and Wells Fargo, Coronavirus, Coyote Blog, CVS, Donald Trump, economic stimulus, Election Politics, Employer’s Share, FICA, Hiring Incentives, Home Depot, JP Morgan Chase, payroll taxes, Permanent Income, Social Security, Steve Mnuchin, Tax Deferral, UPS, Warren Meyer
President Trump’s memorandum to Treasury Secretary Steve Mnuchin on payroll tax deferral is bad economic policy, but it might ultimately prove useful as a political weapon. The memo, released in August, instructed the Treasury to allow employers to suspend withholding of the employee’s share of FICA taxes (6.2%) until the end of the year, but it does not forgive the taxes. Only Congress (with the President’s signature) can eliminate the tax obligation. There are several reasons I don’t like it:
- Assuming the tax obligation is forgiven, it would provide some relief to those who are already employed (and earning less than $4,000 every two weeks), but not to the unemployed. Thus, as relief from coronavirus-induced job losses, this doesn’t cut it.
- It does not reduce the cost of hiring, as would a permanent reduction in the employer’s share, so it does not improve hiring incentives.
- The deferral creates uncertainty: will the tax bill be forgiven? If not, will the employee be on the hook? Or the employer? What if an employee leaves the company having received a deferral?
- The measure will not be an effective stimulus to spending. It is not an addition to workers’ permanent income since it is a temporary “holiday”. Income perceived as temporary adds little to consumer spending. And it doesn’t constitute a temporary tax break unless employers participate (see below), and even then only if Trump is re-elected and if Congress agrees to forgive the tax.
- Trump suggested that the tax will be forgiven if he is re-elected. It’s a rather unsavory proposition: create an immediate tax benefit paired with a matching future obligation with forgiveness contingent upon re-election!
- Long-term funding of Social Security is already problematic. Adding a payroll tax holiday on top of that, assuming the taxes are forgiven, only aggravates the situation. Yes, I can imagine various “long-game” reform proposals that might attempt to leverage such a break, but I consider that highly unlikely.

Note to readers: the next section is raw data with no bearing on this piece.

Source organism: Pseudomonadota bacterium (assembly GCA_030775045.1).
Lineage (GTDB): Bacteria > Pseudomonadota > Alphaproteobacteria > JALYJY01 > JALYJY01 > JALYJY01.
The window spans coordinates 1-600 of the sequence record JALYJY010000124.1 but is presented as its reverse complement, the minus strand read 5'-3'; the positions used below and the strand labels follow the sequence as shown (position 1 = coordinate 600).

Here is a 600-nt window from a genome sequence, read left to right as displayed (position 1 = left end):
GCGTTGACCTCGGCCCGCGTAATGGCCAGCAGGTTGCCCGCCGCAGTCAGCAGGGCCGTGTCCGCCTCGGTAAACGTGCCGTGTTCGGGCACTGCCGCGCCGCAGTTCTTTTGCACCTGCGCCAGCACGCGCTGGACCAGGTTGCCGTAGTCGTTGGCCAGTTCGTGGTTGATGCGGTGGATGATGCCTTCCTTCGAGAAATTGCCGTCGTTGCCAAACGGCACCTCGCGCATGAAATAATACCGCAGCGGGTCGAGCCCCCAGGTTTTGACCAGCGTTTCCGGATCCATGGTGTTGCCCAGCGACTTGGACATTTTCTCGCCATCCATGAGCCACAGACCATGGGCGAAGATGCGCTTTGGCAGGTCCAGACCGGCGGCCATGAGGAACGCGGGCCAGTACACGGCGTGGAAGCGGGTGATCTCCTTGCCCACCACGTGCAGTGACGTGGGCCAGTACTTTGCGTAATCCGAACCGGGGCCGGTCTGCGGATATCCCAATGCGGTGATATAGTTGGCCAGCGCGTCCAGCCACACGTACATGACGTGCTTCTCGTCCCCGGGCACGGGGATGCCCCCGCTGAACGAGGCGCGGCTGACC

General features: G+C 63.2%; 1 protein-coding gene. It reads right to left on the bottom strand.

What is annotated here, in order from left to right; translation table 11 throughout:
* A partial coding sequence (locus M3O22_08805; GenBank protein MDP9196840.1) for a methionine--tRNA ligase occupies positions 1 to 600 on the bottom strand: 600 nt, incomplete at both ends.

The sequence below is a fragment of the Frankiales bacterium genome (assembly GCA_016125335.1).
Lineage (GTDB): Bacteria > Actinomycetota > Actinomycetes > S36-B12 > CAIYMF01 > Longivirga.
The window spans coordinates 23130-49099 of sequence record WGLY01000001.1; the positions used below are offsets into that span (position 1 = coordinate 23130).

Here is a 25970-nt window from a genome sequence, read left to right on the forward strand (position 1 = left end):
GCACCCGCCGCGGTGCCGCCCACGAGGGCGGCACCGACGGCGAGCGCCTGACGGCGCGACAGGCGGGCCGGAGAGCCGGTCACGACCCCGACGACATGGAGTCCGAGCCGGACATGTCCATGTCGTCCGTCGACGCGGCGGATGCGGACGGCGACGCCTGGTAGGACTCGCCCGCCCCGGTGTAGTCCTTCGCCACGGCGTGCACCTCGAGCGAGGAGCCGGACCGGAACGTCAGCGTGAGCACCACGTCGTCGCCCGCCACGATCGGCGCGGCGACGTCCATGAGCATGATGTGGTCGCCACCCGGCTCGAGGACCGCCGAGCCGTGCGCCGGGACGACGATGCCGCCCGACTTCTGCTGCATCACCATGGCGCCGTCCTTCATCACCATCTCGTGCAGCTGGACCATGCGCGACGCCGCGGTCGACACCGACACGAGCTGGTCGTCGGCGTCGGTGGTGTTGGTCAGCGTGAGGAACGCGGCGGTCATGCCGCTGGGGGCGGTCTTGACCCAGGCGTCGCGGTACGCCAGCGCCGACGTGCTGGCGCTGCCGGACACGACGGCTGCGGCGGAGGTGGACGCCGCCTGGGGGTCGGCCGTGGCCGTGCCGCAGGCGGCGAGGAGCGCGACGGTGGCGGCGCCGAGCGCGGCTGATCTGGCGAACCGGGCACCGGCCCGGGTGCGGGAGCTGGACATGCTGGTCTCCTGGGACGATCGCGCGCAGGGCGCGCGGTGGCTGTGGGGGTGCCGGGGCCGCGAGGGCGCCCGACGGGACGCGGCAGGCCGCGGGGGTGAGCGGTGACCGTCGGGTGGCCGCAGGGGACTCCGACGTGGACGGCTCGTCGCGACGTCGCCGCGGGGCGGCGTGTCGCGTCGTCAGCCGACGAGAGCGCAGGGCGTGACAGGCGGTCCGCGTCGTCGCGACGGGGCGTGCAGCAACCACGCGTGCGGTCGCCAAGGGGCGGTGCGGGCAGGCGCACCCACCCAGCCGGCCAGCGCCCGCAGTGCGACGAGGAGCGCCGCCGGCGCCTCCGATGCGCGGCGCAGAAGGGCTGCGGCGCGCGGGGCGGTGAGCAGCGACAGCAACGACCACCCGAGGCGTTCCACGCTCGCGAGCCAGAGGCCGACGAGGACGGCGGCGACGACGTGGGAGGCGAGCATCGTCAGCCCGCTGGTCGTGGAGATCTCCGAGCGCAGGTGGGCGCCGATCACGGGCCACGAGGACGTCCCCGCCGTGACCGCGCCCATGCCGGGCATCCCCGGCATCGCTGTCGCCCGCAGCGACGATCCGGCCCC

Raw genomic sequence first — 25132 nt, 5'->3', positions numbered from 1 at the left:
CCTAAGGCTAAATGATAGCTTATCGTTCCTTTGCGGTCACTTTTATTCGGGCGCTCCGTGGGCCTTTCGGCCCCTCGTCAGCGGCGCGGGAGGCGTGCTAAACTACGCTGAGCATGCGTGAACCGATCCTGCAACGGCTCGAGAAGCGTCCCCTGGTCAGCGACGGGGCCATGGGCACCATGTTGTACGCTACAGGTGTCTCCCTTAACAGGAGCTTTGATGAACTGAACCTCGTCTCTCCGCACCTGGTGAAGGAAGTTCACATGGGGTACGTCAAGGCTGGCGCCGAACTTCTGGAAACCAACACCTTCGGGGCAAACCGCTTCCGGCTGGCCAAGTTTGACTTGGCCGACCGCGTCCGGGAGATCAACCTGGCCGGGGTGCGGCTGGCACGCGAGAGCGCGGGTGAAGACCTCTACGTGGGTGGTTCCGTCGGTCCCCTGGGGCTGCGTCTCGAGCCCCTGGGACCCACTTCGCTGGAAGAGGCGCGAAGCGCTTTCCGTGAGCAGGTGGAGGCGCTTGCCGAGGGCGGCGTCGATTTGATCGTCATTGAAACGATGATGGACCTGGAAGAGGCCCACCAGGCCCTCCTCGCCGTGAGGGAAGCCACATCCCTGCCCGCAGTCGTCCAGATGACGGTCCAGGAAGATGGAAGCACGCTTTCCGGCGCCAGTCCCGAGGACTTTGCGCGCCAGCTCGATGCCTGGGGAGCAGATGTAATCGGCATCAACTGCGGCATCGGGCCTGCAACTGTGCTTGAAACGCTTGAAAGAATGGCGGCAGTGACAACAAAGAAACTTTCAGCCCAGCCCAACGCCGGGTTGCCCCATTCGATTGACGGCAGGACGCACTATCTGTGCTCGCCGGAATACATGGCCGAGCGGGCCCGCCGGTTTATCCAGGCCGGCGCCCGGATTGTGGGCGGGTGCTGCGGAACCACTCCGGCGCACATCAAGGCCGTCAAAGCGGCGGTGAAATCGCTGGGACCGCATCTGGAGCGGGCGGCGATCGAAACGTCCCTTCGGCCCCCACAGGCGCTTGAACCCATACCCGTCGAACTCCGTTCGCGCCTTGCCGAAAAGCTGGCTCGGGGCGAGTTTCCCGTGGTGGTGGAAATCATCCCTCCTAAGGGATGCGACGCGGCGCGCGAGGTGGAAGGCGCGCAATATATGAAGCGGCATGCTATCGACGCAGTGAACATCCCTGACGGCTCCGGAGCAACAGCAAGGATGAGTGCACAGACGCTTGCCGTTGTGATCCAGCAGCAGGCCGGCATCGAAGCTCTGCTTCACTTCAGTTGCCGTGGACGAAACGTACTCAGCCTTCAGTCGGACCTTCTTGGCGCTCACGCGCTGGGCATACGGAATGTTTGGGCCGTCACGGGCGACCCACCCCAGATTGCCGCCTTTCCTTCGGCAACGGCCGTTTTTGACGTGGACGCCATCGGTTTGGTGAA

It’s no surprise that a number of large employers are not participating in the tax deferral. such as CVS, JP Morgan Chase, UPS, Home Depot, and Wells Fargo.
Small employers have an even bigger problem to the extent that they lack sophisticated accounting systems to handle such deferrals. Here’s Warren Meyers’ take on the payroll tax suspension:
“We have 400 employees today, but since we are a summer seasonal business we will have fewer than 100 in January. If there is a catch-up repayment in January (meaning Congress chooses not to forgive the taxes altogether), most of my employees who would need to repay the tax will be gone. Do you think the government is just going to say, ‘oh well, I guess we lost that money’? Hah! You don’t know how the government works with tax liens. My guess is that for every employee no longer on the payroll for whom back employment taxes need to be collected, the government is going to say our company is responsible for those payments instead. We could be out hundreds of thousands of extra dollars. President Biden will just say, ‘well I guess you should not have participated in a Trump program.’
So this is the vise we are in: Either we participate in the program, and risk paying a fortune in extra taxes at some future date, or we don’t participate, and have every employee screaming at us for deducting payroll taxes when President Trump told them they did not have to pay it anymore. And what happens if Congress does come along later and forgive the taxes, what kind of jerk am I for not allowing my employees to benefit from the tax break?
A payroll tax rollback was considered for the Republican stimulus packages that failed in Congress this summer, but that provision was said to be “negotiable”. In any case, nothing passed. Surely Trump’s economic advisors know that the economics of the payroll tax memo are lousy, even if Trump doesn’t get it.
I can’t decide whether the whole thing is Machiavellian or just a goof. Perhaps Trump is so eager to be seen as a tax cutter that he is willing to gloss over the distinction between a tax cut and a deferral. If the taxes owed are not forgiven, it won’t be on his watch. And Trump might believe he can weaponize the payroll tax deferral against obstinate Democrats in Congress as well as Joe Biden. Maybe he can.